Author Archives: benjhalp

Week 14 Ben Halperin

Cohn and Abdo provide a unique contrast in how governments utilize or control the Internet and social media. Cohn notes the government’s shift away from America.gov to a “‘more proactive’ Web engagement strategy” (Cohn). They describe that their new strategy … Continue reading

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Week 13 Question

The articles by Zhou, et al. and Kinsman both describe uprisings, especially in the Middle East. Additionally, both articles discuss the potential impact of these technologies. In each case, the importance of these social technologies in causing or advancing the … Continue reading

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Week 12

Both Morozov and Gladwell discuss the accuracy of considering the recent uprising in Iran a “Twitter Revolution.” He states how Twitter could be a great forum for a Revolution. As Morozov writes, the short and fast nature of a Tweet … Continue reading

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Week 11, Ben Halperin

When a discussion of social networks arises, even in academic writing developed around 30 years ago, I cannot help but to think of the Internet and Facebook. Krutzman’s piece discussed the uprising that led to the Shah’s disposal in Iran … Continue reading

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Ben Halperin Week 10

Herrnson, et al’s piece discusses the online use in state legislative elections. Although the study solely examined how state legislative candidates utilize the Interne, many of what was found can also be true for other elections. Written in 2007, this … Continue reading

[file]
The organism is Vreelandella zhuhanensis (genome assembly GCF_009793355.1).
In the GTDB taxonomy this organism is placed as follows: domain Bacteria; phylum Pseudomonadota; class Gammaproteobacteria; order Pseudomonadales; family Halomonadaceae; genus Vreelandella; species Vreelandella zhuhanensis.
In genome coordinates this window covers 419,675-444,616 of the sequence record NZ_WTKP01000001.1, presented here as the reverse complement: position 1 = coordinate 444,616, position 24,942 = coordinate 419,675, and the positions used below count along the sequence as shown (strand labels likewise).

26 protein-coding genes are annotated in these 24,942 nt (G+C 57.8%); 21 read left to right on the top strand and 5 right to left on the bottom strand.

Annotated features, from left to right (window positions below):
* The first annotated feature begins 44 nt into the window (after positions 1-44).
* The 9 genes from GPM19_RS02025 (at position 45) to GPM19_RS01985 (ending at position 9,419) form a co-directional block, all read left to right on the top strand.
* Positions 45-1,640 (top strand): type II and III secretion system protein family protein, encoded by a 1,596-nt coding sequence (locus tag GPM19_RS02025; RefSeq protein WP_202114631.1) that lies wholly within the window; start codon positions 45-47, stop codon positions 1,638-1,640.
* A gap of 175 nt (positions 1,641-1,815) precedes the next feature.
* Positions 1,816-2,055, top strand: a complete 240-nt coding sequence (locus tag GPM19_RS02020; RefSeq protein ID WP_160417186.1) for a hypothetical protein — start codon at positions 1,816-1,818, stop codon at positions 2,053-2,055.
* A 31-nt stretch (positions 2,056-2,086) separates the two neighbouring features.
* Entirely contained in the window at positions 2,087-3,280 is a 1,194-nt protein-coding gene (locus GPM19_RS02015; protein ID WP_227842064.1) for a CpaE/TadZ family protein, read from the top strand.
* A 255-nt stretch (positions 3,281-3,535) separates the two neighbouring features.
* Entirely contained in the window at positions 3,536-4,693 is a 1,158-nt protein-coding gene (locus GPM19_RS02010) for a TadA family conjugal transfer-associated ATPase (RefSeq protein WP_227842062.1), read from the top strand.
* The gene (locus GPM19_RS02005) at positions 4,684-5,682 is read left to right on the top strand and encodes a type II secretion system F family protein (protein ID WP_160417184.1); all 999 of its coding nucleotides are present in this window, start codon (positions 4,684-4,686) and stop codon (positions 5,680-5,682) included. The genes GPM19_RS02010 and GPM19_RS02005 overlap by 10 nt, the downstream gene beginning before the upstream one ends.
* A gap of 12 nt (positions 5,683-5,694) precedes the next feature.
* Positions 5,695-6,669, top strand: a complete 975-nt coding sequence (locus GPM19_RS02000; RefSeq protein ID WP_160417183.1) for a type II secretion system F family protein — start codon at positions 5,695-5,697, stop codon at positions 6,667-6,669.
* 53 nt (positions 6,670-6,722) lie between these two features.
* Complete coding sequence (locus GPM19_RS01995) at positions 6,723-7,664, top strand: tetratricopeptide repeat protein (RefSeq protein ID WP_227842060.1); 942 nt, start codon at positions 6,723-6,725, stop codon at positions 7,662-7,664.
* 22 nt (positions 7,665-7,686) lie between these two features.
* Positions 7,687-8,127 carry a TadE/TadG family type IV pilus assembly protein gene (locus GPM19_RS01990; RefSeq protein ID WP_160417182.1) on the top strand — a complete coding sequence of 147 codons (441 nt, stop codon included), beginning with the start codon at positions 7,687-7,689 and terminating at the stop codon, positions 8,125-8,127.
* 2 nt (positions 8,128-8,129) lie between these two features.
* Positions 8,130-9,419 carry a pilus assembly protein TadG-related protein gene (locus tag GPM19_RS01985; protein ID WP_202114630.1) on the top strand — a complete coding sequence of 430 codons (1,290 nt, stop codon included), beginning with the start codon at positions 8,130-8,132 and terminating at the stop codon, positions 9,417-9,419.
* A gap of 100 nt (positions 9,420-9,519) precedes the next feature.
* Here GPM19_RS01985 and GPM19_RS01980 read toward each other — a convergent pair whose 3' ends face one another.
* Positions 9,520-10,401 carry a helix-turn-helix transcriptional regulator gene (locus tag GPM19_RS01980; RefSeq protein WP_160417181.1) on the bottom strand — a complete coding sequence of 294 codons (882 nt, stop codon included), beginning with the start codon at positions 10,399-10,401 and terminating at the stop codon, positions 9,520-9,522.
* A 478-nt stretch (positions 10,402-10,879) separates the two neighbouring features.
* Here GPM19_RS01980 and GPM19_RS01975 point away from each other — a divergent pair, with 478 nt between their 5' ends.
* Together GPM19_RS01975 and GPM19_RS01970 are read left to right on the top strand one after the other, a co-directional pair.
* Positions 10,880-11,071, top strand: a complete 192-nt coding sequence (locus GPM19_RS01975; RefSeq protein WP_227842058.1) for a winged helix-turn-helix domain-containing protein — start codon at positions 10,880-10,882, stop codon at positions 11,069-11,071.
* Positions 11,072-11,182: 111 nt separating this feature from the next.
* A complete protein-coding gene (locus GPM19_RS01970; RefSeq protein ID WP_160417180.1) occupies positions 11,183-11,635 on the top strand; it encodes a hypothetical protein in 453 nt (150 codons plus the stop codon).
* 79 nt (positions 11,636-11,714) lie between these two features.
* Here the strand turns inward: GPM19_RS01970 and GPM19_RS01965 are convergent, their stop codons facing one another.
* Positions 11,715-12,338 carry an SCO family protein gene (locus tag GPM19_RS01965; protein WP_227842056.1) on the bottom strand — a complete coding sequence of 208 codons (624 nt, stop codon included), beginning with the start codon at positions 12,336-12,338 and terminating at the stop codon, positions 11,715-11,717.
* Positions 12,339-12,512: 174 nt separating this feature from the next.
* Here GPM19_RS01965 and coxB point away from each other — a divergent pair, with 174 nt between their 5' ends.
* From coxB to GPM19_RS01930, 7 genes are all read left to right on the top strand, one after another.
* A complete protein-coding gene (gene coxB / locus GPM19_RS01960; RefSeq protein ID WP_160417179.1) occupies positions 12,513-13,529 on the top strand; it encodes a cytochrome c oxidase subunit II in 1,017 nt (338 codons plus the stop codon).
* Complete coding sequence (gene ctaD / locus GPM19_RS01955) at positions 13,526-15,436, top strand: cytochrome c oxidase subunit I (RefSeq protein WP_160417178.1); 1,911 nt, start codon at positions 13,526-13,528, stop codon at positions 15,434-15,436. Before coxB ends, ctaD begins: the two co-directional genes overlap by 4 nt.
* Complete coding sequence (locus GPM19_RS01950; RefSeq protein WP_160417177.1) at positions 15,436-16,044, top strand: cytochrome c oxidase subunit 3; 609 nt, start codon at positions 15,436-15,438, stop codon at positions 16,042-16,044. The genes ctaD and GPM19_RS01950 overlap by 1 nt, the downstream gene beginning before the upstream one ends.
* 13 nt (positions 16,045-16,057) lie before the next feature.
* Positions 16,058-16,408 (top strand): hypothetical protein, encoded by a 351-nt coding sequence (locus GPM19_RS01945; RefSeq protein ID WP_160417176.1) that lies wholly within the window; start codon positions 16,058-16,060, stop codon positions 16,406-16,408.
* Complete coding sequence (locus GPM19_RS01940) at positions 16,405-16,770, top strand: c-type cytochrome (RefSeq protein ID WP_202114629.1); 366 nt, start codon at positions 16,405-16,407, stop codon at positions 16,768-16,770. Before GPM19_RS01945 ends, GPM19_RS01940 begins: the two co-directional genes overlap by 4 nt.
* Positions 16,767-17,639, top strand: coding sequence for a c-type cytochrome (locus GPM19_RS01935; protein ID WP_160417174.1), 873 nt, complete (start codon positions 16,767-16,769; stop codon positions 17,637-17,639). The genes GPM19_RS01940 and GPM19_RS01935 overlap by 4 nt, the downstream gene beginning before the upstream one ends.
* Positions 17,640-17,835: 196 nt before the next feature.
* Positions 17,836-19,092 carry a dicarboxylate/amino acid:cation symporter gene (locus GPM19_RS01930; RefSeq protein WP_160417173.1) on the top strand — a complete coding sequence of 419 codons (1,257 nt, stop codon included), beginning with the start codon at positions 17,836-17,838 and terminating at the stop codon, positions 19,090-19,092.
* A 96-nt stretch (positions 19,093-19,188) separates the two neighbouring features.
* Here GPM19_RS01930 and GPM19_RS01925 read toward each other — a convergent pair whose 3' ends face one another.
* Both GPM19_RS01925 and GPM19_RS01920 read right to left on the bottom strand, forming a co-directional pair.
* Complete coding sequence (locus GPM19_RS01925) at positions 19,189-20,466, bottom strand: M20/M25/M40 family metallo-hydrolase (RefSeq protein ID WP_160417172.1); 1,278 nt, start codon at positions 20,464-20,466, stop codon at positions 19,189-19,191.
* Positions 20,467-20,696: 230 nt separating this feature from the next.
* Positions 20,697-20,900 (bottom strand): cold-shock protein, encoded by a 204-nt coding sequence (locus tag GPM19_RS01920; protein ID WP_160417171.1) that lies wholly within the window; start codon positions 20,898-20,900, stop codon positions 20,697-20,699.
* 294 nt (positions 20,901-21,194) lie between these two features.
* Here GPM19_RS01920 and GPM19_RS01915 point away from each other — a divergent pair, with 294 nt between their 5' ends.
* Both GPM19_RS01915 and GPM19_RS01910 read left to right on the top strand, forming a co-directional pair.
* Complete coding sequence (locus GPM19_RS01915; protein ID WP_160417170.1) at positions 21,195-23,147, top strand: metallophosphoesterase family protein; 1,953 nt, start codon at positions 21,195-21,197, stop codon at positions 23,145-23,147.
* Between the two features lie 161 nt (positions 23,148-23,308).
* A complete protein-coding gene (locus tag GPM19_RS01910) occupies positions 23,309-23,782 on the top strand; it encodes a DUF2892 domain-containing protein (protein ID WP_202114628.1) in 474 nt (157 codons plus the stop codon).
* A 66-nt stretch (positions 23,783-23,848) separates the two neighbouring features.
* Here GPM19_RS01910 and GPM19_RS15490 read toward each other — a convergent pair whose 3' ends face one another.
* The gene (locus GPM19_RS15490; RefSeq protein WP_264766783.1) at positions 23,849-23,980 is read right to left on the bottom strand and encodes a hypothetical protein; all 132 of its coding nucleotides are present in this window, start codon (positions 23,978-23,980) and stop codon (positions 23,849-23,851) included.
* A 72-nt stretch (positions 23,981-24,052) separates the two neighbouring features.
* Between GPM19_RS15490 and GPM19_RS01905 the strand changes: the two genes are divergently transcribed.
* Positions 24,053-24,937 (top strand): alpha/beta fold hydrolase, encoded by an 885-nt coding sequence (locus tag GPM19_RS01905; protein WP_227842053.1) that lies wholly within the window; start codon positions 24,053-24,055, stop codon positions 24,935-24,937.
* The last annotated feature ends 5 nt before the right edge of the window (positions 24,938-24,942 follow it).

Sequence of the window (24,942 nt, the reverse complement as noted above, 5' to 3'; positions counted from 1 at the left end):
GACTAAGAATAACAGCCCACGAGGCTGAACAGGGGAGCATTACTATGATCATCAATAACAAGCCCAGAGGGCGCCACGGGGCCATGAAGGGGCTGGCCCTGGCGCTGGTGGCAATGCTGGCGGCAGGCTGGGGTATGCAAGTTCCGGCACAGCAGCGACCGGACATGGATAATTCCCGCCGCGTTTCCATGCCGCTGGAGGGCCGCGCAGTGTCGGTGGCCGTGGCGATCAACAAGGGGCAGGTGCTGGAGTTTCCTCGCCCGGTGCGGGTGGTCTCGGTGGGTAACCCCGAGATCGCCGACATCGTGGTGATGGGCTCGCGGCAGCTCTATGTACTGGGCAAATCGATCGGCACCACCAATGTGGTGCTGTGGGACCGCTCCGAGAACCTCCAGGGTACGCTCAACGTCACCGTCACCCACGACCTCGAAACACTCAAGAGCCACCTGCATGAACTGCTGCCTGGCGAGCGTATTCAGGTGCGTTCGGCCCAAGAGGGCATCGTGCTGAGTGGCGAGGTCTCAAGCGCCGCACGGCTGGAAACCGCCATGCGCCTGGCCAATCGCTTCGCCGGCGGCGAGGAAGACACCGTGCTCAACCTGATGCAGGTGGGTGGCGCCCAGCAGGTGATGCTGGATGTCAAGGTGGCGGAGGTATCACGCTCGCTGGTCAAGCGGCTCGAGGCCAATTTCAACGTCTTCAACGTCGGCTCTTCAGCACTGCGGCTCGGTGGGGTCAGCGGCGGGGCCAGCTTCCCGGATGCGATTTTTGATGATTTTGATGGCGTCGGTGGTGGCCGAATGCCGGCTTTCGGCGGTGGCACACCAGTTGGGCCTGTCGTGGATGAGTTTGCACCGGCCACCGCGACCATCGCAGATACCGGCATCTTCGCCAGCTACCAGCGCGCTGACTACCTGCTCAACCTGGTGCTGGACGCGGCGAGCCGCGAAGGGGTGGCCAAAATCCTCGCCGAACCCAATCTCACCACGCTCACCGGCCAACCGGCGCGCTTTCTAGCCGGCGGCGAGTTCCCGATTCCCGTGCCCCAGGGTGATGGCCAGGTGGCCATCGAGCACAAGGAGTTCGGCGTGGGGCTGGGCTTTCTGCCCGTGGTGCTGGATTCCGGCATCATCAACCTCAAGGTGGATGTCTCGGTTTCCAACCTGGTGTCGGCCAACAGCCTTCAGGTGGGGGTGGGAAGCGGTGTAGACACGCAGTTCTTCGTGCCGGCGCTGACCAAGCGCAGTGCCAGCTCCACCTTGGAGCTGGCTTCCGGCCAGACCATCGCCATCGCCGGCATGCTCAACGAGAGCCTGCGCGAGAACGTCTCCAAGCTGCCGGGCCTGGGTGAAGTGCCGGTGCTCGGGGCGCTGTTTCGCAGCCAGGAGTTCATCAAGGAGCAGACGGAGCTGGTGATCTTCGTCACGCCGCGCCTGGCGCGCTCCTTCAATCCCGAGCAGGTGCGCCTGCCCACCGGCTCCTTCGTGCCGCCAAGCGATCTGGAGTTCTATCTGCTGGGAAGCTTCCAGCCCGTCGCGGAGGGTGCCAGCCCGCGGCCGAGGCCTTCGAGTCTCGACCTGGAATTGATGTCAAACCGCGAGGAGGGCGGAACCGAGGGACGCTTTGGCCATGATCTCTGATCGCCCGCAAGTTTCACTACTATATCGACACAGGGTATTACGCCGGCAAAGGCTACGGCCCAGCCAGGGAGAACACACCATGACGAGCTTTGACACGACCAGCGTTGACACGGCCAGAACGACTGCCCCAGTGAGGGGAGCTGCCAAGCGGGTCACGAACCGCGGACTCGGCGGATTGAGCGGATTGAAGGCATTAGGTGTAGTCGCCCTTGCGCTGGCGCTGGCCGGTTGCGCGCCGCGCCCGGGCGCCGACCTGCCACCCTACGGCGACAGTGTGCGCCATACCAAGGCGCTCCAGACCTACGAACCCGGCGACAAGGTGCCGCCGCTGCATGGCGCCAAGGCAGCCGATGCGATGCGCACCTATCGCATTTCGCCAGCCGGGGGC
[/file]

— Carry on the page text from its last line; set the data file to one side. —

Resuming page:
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Ben HalperinWeek 9

Reading Geuorguieva’s and Kreiss’ pieces, in conjunction with each other, was fascinating. The difference in implementation of Internet resources in the election cycle is marked. Geuorguieva’s writing describes how MySpace and YouTube were used, specifically during the 2006 election cycle. … Continue reading

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Ben Halperin Week 8

These two accounts, especially in conjunction with each other, are a fascinating cautionary tale of the Dean campaign. Trippi’s “The Open Source Campaign” describes the campaign’s efforts with blogs and other online resources, especially for attaining contribution goals. The article … Continue reading

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Week 6 Victorian Internet Response

In terms of communication innovations, one could argue that the development of the telegraph was the most instrumental. Communication technologies still widely used today, such as the telephone and the Internet, certainly have their origins in the telegraph. They all … Continue reading

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Ben Halperin, Week 5

In this chapter, Glaisyer discusses the phenomenon of digital political activism. What I found most informative in this chapter is how he separates the phenomenon into open and closed societies. By doing this, readers can truly see the difference between … Continue reading

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Week 4

I found Chapter 1 of Pariser’s “The Filter Bubble” to be extremely informative and interesting. In his explanation of three of the most visited and widely known websites, Amazon, Google and Facebook, he demonstrated how to successfully win (as the … Continue reading

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Week 3; Collective Action

In chapter 7 of Here Comes Everybody, Shirky discusses the organization and execution of collective action. As part of the introduction to the subject, Shirky brings up the German warfare tactic utilized during the Second World War known as Blitzkrieg. … Continue reading

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Ben Halperin’s Post

This week’s articles, Scholz’s Infrastructure: Its Transformation and Effect on Digital Activism and Turner’s “From Counterculture to Cyberculture,” present almost parallel histories of what we would currently recognize as the computer and the internet, respectively. Turner’s article discussed how what … Continue reading

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